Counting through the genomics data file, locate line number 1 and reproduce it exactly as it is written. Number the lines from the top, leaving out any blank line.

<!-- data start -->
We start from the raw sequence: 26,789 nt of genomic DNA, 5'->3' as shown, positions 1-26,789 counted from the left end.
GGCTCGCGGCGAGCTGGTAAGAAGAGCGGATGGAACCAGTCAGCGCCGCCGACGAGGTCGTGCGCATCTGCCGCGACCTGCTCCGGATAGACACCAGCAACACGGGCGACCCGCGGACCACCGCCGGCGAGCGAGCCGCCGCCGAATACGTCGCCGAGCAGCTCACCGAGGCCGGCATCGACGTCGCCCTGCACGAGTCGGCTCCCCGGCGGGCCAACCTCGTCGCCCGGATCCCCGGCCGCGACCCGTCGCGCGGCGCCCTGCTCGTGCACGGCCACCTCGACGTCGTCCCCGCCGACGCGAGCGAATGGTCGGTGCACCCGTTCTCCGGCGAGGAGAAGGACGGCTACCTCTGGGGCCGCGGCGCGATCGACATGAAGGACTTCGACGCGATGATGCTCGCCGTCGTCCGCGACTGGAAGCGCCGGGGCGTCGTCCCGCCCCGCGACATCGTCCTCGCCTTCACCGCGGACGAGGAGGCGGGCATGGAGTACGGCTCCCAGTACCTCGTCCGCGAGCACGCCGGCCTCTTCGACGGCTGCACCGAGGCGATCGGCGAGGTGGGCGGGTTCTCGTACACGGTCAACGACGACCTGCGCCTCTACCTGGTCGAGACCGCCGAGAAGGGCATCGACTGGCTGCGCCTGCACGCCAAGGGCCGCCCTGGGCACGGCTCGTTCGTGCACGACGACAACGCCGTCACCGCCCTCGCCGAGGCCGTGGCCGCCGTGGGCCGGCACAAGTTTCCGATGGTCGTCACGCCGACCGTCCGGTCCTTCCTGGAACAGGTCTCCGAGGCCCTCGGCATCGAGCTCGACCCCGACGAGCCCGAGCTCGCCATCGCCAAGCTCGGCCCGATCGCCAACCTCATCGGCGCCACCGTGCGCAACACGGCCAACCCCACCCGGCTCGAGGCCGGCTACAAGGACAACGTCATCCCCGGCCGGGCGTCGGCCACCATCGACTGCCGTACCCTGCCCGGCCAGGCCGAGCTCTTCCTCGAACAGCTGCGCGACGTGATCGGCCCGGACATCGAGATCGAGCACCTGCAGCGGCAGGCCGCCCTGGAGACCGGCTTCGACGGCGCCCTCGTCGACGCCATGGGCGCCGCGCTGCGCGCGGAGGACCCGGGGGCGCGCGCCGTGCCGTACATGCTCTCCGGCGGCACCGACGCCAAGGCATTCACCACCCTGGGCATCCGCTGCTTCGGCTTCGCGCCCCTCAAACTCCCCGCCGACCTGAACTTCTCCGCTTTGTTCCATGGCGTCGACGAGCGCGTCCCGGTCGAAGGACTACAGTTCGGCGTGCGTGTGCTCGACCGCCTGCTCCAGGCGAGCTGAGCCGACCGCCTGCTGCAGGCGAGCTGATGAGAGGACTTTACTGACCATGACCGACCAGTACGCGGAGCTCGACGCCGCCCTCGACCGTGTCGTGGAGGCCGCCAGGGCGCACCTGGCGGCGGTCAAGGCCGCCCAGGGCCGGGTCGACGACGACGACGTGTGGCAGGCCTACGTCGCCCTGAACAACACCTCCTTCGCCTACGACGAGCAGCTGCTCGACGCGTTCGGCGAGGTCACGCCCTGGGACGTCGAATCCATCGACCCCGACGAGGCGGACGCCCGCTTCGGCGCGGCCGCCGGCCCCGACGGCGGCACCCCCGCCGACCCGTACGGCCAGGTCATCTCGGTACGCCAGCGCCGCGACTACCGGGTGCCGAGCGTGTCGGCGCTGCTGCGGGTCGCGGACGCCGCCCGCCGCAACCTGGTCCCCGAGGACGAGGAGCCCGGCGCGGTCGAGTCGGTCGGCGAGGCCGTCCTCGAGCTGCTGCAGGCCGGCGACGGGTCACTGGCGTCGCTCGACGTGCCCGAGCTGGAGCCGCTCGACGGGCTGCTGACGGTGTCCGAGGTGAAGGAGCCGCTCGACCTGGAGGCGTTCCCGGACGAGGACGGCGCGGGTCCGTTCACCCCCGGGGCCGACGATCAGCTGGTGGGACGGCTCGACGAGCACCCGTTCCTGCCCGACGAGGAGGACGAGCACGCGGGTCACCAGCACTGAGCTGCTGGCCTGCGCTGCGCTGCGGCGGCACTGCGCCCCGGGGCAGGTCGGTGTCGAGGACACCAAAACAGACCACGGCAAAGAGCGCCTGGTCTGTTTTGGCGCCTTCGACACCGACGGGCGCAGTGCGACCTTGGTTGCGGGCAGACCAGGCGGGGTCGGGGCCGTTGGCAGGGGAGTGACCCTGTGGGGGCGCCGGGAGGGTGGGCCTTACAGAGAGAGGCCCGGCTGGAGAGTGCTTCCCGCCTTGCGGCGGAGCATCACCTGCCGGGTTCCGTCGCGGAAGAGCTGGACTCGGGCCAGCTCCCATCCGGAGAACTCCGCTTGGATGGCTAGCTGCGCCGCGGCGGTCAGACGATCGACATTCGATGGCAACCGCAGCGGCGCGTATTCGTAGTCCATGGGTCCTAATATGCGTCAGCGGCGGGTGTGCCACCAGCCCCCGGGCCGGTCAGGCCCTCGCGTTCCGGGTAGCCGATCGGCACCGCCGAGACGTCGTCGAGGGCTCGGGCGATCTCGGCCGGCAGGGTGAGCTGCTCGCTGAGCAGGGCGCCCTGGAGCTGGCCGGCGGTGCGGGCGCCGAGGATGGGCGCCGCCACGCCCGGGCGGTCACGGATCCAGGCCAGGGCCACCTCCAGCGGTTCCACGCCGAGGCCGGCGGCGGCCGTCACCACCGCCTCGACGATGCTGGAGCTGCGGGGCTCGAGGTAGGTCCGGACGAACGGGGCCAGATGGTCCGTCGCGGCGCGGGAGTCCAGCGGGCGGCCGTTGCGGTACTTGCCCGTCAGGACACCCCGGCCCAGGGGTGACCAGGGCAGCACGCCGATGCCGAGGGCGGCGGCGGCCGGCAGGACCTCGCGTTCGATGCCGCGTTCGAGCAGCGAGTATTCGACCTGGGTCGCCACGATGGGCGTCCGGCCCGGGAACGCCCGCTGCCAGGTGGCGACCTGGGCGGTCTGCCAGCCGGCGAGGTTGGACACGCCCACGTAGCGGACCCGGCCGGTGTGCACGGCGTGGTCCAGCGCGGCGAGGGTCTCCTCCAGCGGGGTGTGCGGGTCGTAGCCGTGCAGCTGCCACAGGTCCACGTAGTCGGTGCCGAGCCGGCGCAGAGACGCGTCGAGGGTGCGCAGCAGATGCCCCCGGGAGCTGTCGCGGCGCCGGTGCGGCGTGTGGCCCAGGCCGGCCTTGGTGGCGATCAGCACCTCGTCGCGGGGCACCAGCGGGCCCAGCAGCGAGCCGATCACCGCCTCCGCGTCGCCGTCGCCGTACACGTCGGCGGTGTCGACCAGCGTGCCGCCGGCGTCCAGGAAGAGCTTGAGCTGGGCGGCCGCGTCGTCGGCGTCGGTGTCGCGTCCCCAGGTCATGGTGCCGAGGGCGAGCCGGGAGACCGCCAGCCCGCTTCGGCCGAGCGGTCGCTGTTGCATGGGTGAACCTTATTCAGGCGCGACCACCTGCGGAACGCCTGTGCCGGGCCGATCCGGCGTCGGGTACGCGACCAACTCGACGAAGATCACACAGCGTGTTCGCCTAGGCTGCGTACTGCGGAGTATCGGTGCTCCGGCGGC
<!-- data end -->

We start from the raw sequence: 26,789 nt of genomic DNA, 5'->3' as shown, positions 1-26,789 counted from the left end.